The three years of wealth data from 2007 to 2010 just provides an extreme example of how the economic fortunes of Walmart’s owners have diverged from those of typical American households.So while the 2007–2010 crisis was killing you, Walton family wealth rose mightily.
Concretely, between 2007 and 2010, while median family wealth fell by 38.8 percent, the wealth of the Walton family members rose from $73.3 billion to $89.5 billion (note that the 2007 wealth number is slightly larger than was reported at the time—to provide an inflation-adjusted comparison, I converted the 2007 wealth value of $69.7 billion to 2010 dollars using the consumer price index (the CPI-U-RS, to be specific)).
In 2007, it was reported that the Walton family wealth was as large as the bottom 35 million families in the wealth distribution combined, or 30.5 percent of all American families.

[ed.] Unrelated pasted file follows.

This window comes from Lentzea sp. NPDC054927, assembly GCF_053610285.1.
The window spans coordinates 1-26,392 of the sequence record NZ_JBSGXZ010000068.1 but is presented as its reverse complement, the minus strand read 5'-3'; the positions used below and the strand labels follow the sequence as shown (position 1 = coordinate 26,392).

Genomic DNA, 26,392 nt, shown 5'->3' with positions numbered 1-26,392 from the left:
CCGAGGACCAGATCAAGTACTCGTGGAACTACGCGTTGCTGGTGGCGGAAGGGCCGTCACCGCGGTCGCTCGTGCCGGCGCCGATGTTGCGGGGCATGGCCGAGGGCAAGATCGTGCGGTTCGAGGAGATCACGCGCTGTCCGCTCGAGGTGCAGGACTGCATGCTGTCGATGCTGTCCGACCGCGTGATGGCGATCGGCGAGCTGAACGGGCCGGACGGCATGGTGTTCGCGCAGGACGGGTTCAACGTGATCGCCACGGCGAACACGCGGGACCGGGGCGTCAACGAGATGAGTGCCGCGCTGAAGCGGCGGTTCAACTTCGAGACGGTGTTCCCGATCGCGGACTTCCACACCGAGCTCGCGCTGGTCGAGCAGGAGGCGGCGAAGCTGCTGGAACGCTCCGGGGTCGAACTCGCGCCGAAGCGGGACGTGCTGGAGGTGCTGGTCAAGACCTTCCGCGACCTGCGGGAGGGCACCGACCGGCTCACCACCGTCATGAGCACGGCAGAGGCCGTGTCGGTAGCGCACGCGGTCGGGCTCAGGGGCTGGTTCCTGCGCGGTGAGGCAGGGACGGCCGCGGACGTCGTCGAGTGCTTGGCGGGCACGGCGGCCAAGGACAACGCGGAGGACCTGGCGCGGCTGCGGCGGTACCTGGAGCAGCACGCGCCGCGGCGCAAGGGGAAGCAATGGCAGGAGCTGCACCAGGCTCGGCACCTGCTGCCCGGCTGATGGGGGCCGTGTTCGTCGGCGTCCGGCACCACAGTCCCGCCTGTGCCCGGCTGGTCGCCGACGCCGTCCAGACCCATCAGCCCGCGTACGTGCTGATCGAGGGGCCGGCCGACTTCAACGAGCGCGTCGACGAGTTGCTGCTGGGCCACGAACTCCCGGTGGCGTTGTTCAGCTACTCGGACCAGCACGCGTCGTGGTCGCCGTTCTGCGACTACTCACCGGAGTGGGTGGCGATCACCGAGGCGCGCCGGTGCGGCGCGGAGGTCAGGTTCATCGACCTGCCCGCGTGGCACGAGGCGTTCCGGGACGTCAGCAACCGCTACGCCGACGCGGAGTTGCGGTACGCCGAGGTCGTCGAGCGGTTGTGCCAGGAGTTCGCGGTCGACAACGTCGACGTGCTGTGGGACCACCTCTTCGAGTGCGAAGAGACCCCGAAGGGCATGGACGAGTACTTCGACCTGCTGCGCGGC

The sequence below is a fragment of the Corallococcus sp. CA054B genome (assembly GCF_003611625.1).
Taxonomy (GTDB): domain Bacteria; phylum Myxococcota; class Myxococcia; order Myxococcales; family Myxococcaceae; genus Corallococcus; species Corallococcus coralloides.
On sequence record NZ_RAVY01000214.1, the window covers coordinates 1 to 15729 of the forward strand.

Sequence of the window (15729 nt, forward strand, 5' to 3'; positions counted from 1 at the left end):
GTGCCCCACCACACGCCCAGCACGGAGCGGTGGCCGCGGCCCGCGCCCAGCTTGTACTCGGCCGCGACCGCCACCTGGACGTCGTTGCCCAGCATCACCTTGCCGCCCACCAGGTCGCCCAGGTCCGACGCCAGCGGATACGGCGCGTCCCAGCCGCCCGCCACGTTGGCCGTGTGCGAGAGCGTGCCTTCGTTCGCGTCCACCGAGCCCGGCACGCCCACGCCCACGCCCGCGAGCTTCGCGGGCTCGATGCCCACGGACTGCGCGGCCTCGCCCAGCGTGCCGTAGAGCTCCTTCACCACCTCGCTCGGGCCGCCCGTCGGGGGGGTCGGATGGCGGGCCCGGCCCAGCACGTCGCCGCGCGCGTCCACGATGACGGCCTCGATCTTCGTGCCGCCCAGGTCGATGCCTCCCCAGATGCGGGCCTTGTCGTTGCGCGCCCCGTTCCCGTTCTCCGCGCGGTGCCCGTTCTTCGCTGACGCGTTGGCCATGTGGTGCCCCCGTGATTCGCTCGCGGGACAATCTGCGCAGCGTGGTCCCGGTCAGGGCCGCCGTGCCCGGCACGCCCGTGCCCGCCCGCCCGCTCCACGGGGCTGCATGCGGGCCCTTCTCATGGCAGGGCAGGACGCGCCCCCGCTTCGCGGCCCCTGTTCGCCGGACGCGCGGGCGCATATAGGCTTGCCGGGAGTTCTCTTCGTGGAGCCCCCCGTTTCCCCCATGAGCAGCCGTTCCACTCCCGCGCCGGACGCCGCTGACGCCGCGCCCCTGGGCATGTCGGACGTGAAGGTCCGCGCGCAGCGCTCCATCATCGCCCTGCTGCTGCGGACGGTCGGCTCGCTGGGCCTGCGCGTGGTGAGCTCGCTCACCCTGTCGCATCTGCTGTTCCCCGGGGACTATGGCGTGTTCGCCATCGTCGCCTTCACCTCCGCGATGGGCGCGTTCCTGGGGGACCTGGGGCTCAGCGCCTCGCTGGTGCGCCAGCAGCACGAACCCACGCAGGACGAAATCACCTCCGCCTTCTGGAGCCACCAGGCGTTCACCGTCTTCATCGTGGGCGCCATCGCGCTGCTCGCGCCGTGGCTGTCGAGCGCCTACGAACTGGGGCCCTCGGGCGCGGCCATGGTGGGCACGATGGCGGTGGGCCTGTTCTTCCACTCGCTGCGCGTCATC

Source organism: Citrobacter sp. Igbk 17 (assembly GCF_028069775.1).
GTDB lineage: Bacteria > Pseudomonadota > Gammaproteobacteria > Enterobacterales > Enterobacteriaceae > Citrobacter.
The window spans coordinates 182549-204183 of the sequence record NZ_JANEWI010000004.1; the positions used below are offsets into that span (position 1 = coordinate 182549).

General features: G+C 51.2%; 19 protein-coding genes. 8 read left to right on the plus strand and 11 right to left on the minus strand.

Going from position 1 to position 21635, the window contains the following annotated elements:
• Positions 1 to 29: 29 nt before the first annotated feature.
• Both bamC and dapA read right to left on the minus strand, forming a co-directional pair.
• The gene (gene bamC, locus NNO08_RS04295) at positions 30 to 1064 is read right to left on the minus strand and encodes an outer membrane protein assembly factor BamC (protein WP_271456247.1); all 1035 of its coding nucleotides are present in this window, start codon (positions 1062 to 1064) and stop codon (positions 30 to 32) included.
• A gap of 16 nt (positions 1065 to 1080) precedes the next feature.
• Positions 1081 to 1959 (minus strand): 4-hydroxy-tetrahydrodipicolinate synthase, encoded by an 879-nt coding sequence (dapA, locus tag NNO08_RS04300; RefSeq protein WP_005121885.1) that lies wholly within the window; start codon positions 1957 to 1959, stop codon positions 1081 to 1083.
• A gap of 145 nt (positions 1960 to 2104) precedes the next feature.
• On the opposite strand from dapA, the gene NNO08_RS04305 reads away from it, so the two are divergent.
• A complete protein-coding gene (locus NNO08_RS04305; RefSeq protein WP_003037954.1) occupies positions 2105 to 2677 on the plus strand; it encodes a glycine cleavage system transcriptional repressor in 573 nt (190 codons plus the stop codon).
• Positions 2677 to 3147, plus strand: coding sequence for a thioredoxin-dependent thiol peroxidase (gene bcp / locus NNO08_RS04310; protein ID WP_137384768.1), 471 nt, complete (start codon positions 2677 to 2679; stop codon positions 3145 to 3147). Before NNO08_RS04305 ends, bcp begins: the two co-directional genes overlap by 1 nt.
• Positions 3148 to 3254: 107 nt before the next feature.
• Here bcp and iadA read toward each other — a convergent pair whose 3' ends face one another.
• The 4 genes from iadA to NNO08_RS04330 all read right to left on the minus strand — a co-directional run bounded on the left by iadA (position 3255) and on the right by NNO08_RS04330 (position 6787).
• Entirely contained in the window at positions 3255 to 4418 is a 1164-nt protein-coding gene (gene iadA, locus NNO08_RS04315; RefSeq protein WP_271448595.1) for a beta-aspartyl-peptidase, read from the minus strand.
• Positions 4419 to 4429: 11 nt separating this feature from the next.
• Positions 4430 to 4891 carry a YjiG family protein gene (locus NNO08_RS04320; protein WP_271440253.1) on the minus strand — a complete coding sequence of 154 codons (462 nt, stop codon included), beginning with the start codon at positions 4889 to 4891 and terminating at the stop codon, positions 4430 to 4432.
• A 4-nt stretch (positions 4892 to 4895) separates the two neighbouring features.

And in 2010, as the Walton’s wealth has risen and most other Americans’ wealth declined, it is now the case that the Walton family wealth is as large as the bottom 48.8 million families in the wealth distribution (constituting 41.5 percent of all American families) combined.
In relative terms:
- 2007 Walton wealth = Bottom 35 million families (30% of all U.S. families)
- 2010 Walton wealth = Bottom 49 million families (41% of all U.S. families)
I agree, actually. Opposing wealth and aristocracy is somehow foreign, even ... well, French.
And serving up the wealth of the country on a plate is definitely American. It's how we roll since Reagan taught us the way:
Source here (that blip in the 1970s is the oil crisis–created bear market).
So yes, handing the country to the very very rich is very American indeed. Until we stop.
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